Several days ago I posted a photo from Internet vigilante Charlie Flowers’ Facebook page that i contended showed he had an English Defence League connnection. Richard Bartholomew looked at the same photo and thought I had made an ‘imaginative leap.’
Flowers’ or one of his ‘Cheerleader’ associates has resolved the issue themselves by posting new photos to Facebook of Flowers meeting with EDL youth division leader Joel Titus, an activist with a history of violence who was recently arrested for assaulting a photojournalist, and Matthew Kaplan, who Bartholomew reports is the paid EDL publications coordinator responsible for leaflets and press releases.
In comments to Bartholomew’s earlier post, Flowers’ or one of his supporters seems to have been most animated by the accusation that Flowers may be affiliated with or have affinity for racists or white supremacists. This latest photo seems a calculated response meant to subvert that conclusion. An anti-Fascist publication describes the mixed-race Titus as the figure the EDL “parades to the media as proof of their non-racist agenda.” Kaplan is a Jewish American student from Seattle, which supposedly rebuts the EDL’s reputation for Nazi affinities. Kaplan has appeared at several EDL demonstrations waving the Israeli flag. However the presence of minorities and Jews is hardly a defense. Racism and religious persecution are as much about who you exclude as who you let in.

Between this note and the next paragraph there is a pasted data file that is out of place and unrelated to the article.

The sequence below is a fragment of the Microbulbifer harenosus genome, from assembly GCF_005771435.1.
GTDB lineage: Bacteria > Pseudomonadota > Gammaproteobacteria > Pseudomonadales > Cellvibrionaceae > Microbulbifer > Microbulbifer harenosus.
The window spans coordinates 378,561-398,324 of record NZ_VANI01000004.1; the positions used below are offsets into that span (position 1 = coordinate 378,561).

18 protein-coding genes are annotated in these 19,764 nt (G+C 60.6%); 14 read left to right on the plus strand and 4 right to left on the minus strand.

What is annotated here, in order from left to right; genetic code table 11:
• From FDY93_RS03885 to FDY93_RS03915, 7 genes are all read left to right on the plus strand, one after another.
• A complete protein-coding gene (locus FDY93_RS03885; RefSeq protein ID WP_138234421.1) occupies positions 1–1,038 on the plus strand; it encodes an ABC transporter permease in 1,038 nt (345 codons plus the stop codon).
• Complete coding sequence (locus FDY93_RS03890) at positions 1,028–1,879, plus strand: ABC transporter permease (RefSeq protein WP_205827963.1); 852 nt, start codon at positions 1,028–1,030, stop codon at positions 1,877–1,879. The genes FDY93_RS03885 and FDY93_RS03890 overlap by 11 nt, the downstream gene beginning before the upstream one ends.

Flowers and his Internet vigilante friends the ‘Cheerleaders’ claim to be opposed to Islamic extremism, but they are actually against Islam and target Muslims indiscriminately, just as their fellow travelers in the EDL do, and there is no better evidence of that than the intimidation tactics they engaged in here at Talk Islam, publishing several front page contributors’ home addresses and sending mail to one blogger’s home. They have also repeatedly threatened me.
None of those targeted – Hussein Rashid, Aziz Poonawalla or myself – could be described as anything other than moderate or progressive Muslims who have wrtten against extremism and religious violence.